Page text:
A GROCERY DELIVERY startup has run foul of Ireland’s advertising watchdog for plugging Aldi goods that weren’t available on its supermarket shelves.
The Advertising Authority of Ireland (ASAI) upheld a complaint the supermarket chain made against Buymie for advertising products in its app that had either never been sold in Aldi stores or were no longer stocked by the discounter.
Launched just over a year ago, Buymie collects groceries from the shelves of any supermarket in Dublin – even those not affiliated with the app – and delivers them directly to customers.
Aldi is one of the retailers that hasn’t partnered with the provider. The two have previously clashed, resulting in legal letters from the German giant to stop the Irish startup from using its logos and images in the app.
In its quarterly complaints bulletin, ASAI noted that Buymie recently listed a number of products from an unnamed “German discounter” for sale.
Aldi complained to the ads watchdog on the grounds that the descriptions of the products were inaccurate and misleading.
The items on offer had either never been sold in Aldi stores or were no longer stocked in its supermarkets, the ASAI’s bulletin said.
The German giant also objected on the grounds that the prices featured were incorrect.
For example, the app advertised asparagus tips, an item that Aldi has never stocked in Ireland. It only sells bundles of whole asparagus here.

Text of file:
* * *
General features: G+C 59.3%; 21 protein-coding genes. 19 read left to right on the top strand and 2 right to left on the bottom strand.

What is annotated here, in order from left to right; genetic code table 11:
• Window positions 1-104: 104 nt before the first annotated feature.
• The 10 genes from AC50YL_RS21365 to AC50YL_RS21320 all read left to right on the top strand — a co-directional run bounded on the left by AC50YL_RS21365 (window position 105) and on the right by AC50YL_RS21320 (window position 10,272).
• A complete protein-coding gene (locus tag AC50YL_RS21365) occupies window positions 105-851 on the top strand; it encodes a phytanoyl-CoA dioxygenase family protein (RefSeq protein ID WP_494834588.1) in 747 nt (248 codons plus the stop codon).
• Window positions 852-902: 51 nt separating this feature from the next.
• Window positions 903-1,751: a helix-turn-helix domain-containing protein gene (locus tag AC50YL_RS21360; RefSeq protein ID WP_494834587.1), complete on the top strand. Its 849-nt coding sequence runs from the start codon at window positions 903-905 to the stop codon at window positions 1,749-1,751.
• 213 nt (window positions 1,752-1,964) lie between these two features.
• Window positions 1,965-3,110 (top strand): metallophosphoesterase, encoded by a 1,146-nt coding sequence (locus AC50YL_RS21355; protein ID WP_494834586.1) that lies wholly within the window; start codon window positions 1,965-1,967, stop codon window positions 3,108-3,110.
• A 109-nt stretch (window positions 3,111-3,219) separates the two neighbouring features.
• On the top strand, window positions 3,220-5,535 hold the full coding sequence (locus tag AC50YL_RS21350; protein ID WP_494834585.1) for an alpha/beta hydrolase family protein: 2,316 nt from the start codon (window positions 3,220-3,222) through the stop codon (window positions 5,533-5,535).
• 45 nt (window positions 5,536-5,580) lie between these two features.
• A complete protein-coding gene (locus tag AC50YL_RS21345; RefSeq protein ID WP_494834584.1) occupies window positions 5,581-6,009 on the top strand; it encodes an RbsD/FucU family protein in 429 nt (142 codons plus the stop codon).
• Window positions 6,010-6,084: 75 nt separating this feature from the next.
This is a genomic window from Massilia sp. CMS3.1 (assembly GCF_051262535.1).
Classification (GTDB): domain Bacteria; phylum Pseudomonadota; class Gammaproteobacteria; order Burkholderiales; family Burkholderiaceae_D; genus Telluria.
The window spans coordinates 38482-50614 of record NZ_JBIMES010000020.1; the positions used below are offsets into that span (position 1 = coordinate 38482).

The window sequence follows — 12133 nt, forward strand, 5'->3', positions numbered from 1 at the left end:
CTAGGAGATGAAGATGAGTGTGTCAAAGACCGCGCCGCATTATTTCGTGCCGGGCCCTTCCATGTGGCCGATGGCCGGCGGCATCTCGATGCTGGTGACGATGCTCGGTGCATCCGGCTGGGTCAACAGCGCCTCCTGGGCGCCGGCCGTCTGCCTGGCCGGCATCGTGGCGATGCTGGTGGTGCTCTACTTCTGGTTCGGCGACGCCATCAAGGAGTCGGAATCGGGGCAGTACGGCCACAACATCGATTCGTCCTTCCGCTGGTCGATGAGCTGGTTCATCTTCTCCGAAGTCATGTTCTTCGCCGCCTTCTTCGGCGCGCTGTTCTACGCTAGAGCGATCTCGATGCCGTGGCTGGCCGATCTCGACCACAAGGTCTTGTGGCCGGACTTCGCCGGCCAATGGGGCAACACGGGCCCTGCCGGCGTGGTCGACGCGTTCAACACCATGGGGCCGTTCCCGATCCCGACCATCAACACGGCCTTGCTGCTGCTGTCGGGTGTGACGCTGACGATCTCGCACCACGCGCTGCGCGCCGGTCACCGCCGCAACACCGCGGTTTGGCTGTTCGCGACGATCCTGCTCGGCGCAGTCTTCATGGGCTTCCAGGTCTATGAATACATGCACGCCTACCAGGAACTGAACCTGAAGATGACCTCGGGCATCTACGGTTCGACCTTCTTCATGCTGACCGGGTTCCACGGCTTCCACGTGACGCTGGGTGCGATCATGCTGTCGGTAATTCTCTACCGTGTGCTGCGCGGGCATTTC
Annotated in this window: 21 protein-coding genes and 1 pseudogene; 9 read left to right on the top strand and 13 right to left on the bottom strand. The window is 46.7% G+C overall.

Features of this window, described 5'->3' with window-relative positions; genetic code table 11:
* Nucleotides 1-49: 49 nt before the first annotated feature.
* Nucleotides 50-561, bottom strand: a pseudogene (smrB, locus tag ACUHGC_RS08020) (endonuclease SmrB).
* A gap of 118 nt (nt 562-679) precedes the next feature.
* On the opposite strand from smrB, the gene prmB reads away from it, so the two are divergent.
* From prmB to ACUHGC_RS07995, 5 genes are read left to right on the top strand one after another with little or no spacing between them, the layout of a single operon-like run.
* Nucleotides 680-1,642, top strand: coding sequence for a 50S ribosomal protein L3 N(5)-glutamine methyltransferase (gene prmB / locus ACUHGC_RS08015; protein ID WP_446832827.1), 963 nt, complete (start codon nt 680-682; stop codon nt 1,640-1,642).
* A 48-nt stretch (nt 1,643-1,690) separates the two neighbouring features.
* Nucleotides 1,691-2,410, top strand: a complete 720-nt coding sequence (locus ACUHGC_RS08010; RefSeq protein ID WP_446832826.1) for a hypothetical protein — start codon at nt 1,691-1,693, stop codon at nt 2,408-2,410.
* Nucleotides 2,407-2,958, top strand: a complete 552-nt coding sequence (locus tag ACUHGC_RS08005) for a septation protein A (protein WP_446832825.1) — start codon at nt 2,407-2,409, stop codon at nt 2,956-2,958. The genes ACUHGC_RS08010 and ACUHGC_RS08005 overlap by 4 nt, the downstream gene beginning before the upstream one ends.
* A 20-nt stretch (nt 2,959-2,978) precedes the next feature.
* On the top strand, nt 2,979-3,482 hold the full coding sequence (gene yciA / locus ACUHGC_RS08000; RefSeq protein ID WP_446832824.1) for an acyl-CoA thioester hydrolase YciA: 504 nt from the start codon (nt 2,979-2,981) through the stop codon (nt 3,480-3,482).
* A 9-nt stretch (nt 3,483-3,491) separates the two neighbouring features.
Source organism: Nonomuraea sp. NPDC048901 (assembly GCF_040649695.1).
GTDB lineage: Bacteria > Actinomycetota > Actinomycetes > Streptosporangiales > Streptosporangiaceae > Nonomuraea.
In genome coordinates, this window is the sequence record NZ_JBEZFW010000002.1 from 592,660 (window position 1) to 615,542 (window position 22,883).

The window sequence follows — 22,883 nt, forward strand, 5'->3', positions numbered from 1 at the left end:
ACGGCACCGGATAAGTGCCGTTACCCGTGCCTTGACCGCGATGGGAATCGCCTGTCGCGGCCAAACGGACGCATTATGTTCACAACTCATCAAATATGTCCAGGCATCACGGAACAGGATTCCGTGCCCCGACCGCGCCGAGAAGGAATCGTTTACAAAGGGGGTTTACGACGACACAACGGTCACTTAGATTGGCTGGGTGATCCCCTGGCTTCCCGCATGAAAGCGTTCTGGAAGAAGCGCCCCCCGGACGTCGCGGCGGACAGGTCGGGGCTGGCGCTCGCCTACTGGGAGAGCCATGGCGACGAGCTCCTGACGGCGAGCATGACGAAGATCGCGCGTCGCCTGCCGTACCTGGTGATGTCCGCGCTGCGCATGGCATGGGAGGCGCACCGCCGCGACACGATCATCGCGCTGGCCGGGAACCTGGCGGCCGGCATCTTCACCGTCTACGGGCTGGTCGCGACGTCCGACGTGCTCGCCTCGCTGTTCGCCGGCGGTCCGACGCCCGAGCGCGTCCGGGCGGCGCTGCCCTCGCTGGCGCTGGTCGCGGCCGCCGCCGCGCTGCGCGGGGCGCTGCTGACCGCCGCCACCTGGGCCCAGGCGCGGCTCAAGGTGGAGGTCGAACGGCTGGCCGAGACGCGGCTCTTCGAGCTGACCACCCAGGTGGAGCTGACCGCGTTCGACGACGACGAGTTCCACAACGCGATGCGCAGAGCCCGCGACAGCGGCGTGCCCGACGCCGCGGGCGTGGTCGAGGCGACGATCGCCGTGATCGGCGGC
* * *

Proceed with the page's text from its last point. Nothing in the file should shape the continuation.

The discounter also said the price of €1.52 for the item was inaccurate. Aldi’s whole asparagus cost €1.29 at the time.
Aldi listed 10 items in total in its submission to ASAI, from rooster potatoes to iceberg lettuce. It noted that this was just a small selection of the items available to buy from a “German discounter” through the Buymie app.
It said it had reason to believe that other items listed by Buymie were inaccurate and that it was likely consumers were being misled.
In its response to the ASAI complaint, Buymie stressed that it was not always possible to update the descriptions or prices of products sold by retailers that are not partnered with the company.
It said this issue was outlined in its terms and conditions, disclaimer and FAQ section.
Buymie argued that users would understand that they were engaging with an independent online service and that a commission is charged on goods in return for the use of the service.
It said users were informed that some items may not be available and that the prices are estimates only.
However, the ASAI’s complaints committee upheld Aldi’s submission and agreed that the goods advertised on Buymie’s website and app were likely to mislead consumers.
The advertising watchdog requested that Buymie amend its app so that when users choose items from a “German discounter”, there is a clear indication of when products were last checked for price and availability.
This is not the first time Buymie and Aldi have had a run-in. The two companies became embroiled in a dispute in May of last year over Buymie’s use of Aldi’s trademarked images, which were subsequently removed from the app.